If you've ever tried to stop thinking about something, then you know how hard it can be. The more you tell yourself not to do something, the more your mind and body just seems to go in that direction.
In order to tell yourself not to do it, you're actually thinking about it.
“Don't eat sugar.”
What happens is that your brain picks up on the words sugar, yell, and worry. So instead of not doing it, you crave sugar, you yell at the first opportunity, and those worries just go into warp speed.
How Do You Work Against That?
Step 1: Do the Opposite
Good question. If I said, “Do the opposite,” would you think I'm a smart alack? LOL.
Well, truthfully, that's what we're going to do. Reframe those thoughts into positive action steps. So it would go something like this:
“Don't eat sugar.” = “Eat a piece of fruit when you want a snack.”
Don't yell.” = “Breathe in and out like the Incredible Hulk for 30 seconds until you can speak in your normal tone.” “Don't worry.” = “Be happy.” (OK, you knew that one was coming!) But in sincerity, “Remember the time
when you laughed so hard you almost peed your pants?” (You can
always go pop in your favorite funny movie to make you laugh instead.)
This happens all of the time with children. If you walk in the room and they are jumping on the couch, the first thing you say is, “Don't jump on the couch!”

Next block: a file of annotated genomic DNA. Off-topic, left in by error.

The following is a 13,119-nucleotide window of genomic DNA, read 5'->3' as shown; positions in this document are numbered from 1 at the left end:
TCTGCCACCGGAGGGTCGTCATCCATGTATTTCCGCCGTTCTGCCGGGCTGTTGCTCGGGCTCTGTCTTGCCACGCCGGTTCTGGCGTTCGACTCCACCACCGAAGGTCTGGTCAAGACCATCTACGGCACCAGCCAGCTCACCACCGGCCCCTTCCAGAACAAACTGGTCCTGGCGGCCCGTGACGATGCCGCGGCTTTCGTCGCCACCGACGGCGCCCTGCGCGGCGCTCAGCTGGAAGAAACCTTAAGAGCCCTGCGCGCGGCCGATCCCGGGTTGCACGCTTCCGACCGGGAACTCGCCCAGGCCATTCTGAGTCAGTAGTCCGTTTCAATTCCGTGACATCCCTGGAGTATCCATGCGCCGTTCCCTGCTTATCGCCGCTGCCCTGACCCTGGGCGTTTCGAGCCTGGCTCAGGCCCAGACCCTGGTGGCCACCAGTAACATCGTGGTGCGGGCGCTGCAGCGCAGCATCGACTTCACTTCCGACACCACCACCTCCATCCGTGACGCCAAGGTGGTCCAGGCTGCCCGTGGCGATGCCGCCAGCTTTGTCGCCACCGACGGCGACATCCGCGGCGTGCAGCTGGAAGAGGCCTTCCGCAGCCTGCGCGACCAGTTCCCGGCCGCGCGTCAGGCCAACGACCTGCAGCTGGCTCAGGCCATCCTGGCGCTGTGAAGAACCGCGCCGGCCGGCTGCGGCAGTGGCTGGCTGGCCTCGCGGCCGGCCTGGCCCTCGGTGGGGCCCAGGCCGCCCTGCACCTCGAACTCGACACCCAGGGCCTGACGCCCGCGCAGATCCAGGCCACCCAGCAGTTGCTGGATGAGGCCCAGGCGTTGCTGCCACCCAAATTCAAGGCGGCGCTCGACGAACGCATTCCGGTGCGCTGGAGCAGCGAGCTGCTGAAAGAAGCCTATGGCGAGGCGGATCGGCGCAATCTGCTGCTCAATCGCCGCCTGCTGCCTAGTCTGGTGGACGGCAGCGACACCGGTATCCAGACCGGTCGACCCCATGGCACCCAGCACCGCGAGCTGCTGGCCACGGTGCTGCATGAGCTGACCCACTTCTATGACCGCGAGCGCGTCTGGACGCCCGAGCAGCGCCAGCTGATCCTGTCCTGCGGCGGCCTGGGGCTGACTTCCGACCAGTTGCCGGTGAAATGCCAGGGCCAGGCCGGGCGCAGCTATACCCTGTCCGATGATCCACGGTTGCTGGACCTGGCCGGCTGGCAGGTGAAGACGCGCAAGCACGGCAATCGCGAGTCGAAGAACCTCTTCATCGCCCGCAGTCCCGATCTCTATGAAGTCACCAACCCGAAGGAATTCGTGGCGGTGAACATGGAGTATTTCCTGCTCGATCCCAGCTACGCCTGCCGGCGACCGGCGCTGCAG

Guess what? They either keep jumping or they start running around the room. Why? Their brain picked up on “jump.” Plus, you didn't tell them what to do instead.
So with children, when you want them to stop jumping on the couch, you'd walk in and say, “Put your feet on the floor now.”
Or, “Go outside.”
See what we're doing? We're telling the brain what to think about and what to do instead. Often, it is the opposite of what you're thinking.
Step 2: The More Specific, the Better
Details can often confuse people. But in this situation, the more details, the better. Notice in the earlier examples, instead of saying, “Eat something healthy” the reframe was to eat a piece of fruit.
Due to the power of worry and how it can be wired deeply into your thoughts, having specific actions built in to the opposite thought will actually increase your chances of stopping the worry wagon.
Step 3: Make a List NOW
Before you find yourself in a battle of wits with your worries, go on now and make a list of some specific things you can do or think about instead. Losing yourself into weeding the garden, folding laundry, organizing your bathroom cabinet, or cleaning out the junk drawer can take your mind off of things. So make a list of about 10-20 things and put it in your phone so you can reference it wherever you are. Worry knows no bounds.
For The Gold Star (or If Things Aren't Going as Smoothly as You Had Thought)
Pairing a few of your senses together can make it even more powerful and effective. Listen to a podcast while you fold the clothes. Sing along to the radio while you organize the bathroom cabinet. Light a candle while you soak in the tub and listen to a podcast from Women Managing Stress. 🙂 It helps!